- Add the eggs, one at a time, being sure to mix well between each addition, and scraping down the sides of the bowl as needed to make sure all the ingredients are properly mixed.
- Finish with the dry ingredients (flour, chemical leaveners, salt, spices…), mixing just enough to combine everything, without overworking the batter. The goal is to mix as little as possible at this point, just until the flour disappears.
When you add the dry ingredients, some recipes may suggest to alternate with a liquid (like milk or buttermilk). In these recipes, you start adding the flour (1/3 of the volume) first, then the liquid (1/2 the volume), then more flour (1/3 the volume), then more liquid (1/2 the volume), and then you end with the last of the flour (the remaining 1/3).
Though it’s not essential to end with the dry ingredients, I have noticed that if you end with the liquid, sometimes it’s harder to get an evenly mixed batter and the resulting baked goods may have an odd texture in places. Odd textural imperfections also occur if you don’t fully incorporate the creamed butter and sugar mixture with the eggs. You end up with small patches of buttery sugar in the cake batter, that are visible on the baked cakes. It’s not the end of the world, but it’s not ideal.
The creaming method has to start with softened butter, not melted butter, in order to work its magic. Melted butter can’t trap air the way softened butter can, nor can liquid fats (like canola oil). Ideally, all your ingredients would start at the same temperature, room temperature, so that they emulsify properly.
We use the creaming method to make cookies, like these chewy oatmeal cookies with chocolate and peanuts, and to make cakes, like this classic vanilla cake with milk chocolate frosting. The creaming method is also used to make pâte sucrée for tarts, which is the base for these Earl grey panna cotta tarts, or this raspberry chocolate tart.
Reverse creaming method (used in high ratio cake recipes)
The reverse creaming method isn’t as popular among home bakers, but it is definitely worth exploring! The basic steps are as follows:
- Combine all your dry ingredients with the softened butter to form a coarse crumble (including the sugar!).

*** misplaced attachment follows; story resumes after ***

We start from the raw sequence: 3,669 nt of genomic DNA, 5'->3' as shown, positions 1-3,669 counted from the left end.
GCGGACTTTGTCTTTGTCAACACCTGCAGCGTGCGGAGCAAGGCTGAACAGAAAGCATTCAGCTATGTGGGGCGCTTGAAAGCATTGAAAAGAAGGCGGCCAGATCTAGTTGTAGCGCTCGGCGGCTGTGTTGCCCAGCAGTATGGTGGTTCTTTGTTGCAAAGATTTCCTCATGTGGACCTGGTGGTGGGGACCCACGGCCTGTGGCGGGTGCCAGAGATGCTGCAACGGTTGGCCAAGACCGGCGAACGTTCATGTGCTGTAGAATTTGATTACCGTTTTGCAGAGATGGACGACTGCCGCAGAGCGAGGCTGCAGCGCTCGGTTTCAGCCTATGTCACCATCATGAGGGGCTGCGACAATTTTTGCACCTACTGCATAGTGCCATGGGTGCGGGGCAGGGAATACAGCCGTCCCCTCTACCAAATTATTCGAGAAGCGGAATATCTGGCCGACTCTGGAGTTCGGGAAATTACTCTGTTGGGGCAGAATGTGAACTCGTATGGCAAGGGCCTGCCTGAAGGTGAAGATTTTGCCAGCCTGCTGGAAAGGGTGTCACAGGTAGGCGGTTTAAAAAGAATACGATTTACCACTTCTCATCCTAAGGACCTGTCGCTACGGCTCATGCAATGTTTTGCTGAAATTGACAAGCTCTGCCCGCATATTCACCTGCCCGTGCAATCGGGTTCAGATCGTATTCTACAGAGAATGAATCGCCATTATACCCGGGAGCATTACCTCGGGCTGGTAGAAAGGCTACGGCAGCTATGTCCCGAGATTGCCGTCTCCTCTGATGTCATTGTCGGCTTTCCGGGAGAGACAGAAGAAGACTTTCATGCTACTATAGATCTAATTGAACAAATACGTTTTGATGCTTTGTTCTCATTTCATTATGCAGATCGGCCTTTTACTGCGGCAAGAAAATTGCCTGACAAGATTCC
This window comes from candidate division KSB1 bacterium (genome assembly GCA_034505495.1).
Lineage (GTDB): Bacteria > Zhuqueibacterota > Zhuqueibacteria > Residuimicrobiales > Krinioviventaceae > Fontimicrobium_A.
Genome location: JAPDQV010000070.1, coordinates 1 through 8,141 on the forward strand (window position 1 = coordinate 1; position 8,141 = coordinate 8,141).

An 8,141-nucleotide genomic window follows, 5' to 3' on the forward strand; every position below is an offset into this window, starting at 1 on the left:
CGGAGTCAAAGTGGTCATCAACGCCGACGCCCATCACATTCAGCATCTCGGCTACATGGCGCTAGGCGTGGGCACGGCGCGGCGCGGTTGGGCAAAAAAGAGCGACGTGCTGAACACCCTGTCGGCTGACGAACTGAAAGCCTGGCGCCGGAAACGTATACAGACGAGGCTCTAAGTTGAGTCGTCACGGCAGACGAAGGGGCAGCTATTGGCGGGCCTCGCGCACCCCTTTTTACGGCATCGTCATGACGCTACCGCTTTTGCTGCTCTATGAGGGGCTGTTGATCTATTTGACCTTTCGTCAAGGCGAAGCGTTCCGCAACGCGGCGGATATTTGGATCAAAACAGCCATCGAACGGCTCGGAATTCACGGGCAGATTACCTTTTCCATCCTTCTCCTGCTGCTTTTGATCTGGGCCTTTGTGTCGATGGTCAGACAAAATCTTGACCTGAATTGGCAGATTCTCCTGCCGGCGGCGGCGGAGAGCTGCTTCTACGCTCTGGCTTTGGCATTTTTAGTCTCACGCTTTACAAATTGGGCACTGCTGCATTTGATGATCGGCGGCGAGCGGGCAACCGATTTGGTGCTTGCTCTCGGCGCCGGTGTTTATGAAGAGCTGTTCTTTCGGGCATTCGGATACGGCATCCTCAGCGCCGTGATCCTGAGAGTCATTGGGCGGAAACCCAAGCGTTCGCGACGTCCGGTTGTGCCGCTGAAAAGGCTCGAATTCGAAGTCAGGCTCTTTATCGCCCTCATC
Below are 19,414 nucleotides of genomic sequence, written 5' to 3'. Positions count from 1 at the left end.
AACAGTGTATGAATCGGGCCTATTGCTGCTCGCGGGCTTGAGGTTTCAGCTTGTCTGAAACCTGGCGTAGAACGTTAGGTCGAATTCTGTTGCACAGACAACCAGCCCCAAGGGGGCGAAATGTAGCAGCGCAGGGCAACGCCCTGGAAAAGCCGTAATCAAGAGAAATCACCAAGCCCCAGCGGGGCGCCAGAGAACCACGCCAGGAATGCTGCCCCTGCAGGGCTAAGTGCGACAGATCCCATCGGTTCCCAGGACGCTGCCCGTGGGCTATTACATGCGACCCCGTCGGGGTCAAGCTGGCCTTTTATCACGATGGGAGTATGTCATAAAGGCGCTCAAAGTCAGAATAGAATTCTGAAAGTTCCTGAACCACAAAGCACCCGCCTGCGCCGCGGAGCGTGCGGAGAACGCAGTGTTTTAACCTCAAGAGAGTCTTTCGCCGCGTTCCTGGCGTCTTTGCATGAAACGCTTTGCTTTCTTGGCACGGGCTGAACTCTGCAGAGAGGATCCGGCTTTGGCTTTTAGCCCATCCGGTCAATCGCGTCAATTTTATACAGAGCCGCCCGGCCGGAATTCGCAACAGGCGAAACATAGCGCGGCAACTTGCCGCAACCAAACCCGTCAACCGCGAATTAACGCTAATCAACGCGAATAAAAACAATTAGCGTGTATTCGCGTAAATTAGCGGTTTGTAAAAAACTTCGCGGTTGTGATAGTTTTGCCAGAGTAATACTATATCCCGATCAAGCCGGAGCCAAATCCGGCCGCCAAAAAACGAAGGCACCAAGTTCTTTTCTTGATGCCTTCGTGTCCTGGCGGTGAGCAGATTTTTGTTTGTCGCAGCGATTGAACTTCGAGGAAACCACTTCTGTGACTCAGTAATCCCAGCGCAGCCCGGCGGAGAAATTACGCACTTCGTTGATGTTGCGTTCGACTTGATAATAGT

- Combine all the liquid ingredients in a bowl with a pouring spout (like the eggs, milk or buttermilk, vanilla, etc)
- Slowly add the liquids to the crumble mixture.
This mixing method is very similar to the muffin method and also reminds me of making cake mix from a pouch containing all the ingredients except for the oil, milk, and eggs. For the reverse creaming method, often the weight of sugar is much greater than the weight of flour, which contributes to them being more moist and fluffier, and also reduces gluten development during mixing.
Whipped eggs method
The eggs and sugar are whipped together to the “ribbon stage” for this simple gluten-free chocolate cake that is a riff on a flourless chocolate cake, also called fallen chocolate cake. A sponge cake like the Zilla’s cake is another example of a cake made with whipped eggs. These cakes often have less fat in them (sometimes even no fat, like the angel food cake). Some involve whipping whole eggs with sugar (for a génoise, a basic sponge cake, etc), others involve whipping egg whites only with the sugar (like for angel food cakes). For cakes that are made from whipped eggs, the steps are as follows:
- whip whole eggs or egg whites only with the granulated sugar:
- For whole eggs, you are aiming to whip them until the mixture has tripled in volume, becomes very light in colour, and when the beater is lifted, the whipped mixture will leave a semi-stable ribbon on the surface that takes a few seconds to settle into the rest before disappearing.